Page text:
This book will show you how to develop the skill, confidence, and competitiveness to “be at your best when your best is needed” while teaching your organization to do the same.
Eleven Rings: The Soul of Success by Phil Jackson
In Eleven Rings, Jackson describes how he:
- Learned the secrets of mindfulness and team chemistry while playing for the champion New York Knicks in the 1970s
- Managed Michael Jordan, the greatest player in the world, and got him to embrace selflessness, even if it meant losing a scoring title
- Forged successful teams out of players of varying abilities by getting them to trust one another and perform in sync
- Inspired Dennis Rodman and other “uncoachable” personalities to devote themselves to something larger than themselves
- Transformed Kobe Bryant from a rebellious teenager into a mature leader of a championship team.
Eleven times, Jackson led his teams to the NBA championship – six times with the Chicago Bulls and five times with the Los Angeles Lakers.
“Even if they make us laugh by telling their stories of head injuries, that doesn’t mean we’re taking the topic of traumatic brain injury lightly,” explained Emmy-award-winning medical journalist Dr. Max Gomez. “The power of these athletes’ messages is important to get the word out about young athletes and their coaches taking head injury seriously, even if that wasn’t the way they did it back in the old days.” Boxer Gerry Cooney confessed that today he considers himself lucky to have been passed over by promoter Don King for title fights years ago. “All the guys who got the fights got concussed, and a lot of them are not doing very well today. Some, like Muhammed Ali, even died because of it,” Cooney said. “And today, even though my teen-aged daughter has some great boxing skills and could do well in the ring, I won’t let her fight. It’s too dangerous.”
Other celebrity athletes, from America’s winningest jockey Ramon Dominguez to 12-year NFL defensive lineman Marty Lyons to Pro Bowl wide receiver Rich Caster and college and NFL veteran and youth sports injury awareness advocate John Nitti all shared their personal stories of brain injury at the NYIT Center for Sports Medicine forum. “Now that we know the impact of head injuries,” explained John Nitti, “we’re changing how young people learn to play football. How my kids practice and play the game today is a lot safer than how I played it. And that’s how we’re going to keep our kids in the game.”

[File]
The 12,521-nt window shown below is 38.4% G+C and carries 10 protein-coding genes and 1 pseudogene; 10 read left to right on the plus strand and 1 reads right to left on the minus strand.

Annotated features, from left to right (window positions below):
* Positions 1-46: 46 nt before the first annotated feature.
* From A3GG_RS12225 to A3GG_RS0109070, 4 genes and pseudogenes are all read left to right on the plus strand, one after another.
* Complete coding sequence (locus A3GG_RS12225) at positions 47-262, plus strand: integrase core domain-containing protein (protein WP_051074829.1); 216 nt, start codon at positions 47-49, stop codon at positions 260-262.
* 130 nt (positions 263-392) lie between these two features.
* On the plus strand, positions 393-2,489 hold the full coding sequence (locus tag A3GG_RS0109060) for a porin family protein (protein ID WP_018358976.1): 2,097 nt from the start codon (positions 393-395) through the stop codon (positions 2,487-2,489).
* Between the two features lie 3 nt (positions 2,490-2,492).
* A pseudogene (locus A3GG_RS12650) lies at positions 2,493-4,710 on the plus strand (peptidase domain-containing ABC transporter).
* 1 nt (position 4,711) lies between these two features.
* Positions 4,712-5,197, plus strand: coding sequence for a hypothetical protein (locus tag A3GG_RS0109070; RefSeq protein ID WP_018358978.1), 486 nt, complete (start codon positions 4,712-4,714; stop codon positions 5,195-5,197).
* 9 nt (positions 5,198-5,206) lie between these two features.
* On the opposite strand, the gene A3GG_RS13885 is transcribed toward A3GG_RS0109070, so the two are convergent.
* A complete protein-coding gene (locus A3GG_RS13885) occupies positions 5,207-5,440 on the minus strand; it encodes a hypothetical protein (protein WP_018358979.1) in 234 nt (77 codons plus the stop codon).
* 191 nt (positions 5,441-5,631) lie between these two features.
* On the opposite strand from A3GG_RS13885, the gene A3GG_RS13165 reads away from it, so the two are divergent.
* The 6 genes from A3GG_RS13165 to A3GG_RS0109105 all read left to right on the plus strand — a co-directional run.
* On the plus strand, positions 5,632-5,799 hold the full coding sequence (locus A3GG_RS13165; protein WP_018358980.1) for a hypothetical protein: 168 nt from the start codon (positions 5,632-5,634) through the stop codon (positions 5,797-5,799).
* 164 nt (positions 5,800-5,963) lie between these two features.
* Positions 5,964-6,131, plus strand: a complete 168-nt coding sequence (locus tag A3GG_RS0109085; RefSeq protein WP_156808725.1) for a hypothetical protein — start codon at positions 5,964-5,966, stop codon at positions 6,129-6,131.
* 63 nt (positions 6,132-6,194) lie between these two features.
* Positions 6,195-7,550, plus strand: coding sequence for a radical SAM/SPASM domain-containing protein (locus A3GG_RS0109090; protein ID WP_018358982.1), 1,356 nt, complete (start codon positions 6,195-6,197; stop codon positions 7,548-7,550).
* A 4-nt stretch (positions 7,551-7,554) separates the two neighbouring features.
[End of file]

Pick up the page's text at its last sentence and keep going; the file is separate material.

In the same 1980 season when NY Islander Bobby Nystrom scored the winning overtime goal to win the Stanley Cup, Nystrom suffered one of his 6 career concussions. “It was a 2-on-1 drill in practice, and I was knocked out cold by a teammate who caught me from behind,” he remembers. “It didn’t seem that unusual at the time. Yet 37 years later, I still feel the impact.” NY Jets and New England Patriots Hall of Fame running back Curtis Martin is unsure how many concussions he suffered. But he certainly remembers one more than the others. “It was when we were playing the Oakland Raiders at their home stadium, which they called ‘the black hole’ because the Raiders’ uniforms are black, and all the fans wear black too,” he explained. “I remember running, then getting hit, but I still felt like I was running. Then I went into a huddle, and everything seemed all black. That’s because it was…I was knocked so hard that I didn’t even know that I was in the Raiders huddle.” Since retiring in 2006 as the NFL’s fourth-leading rusher in NFL history, Curtis has been active in head injury awareness work with youth athletes.
When New York Jets quarterback Joe Namath won Super Bowl III in 1969, he had yet to experience all 5 of the concussions that he knows he suffered during his college and NFL careers. “But I know that back in those days, a concussion was not considered enough reason to leave a game,” he recalled as a keynote speaker at the NYIT Center for Sports Medicine Head Injury Awareness Celebrity Sports Forum. As a right-handed quarterback, Namath was struck mostly on the left side of his head, resulting in significant concussion-related symptoms later in life.
Taking part in a pilot program at Jupiter Hospital in Florida under the care of Dr. Barry Miskin, Namath’s symptoms have been largely eliminated by treatment in a hyperbaric oxygen chamber that floods the brain with oxygen and restores blood vessel function in concussion-damaged portions of the brain. “Just like a pressure cooker cooks a chicken quickly, treatment of head injuries with high-pressure oxygen can repair bruised brains,” explained Dr. Miskin of the Joe Namath Neurological Research Center. “And just as it works for players like Joe who got injured long ago, it also works for the youth athletes we see today.” Adds Maxcine Agee whose husband Tommie was on the 1969 Miracle Mets World Series champions, “I wish treatments like this were around when Tommie was beaned by pitcher Bob Gibson.”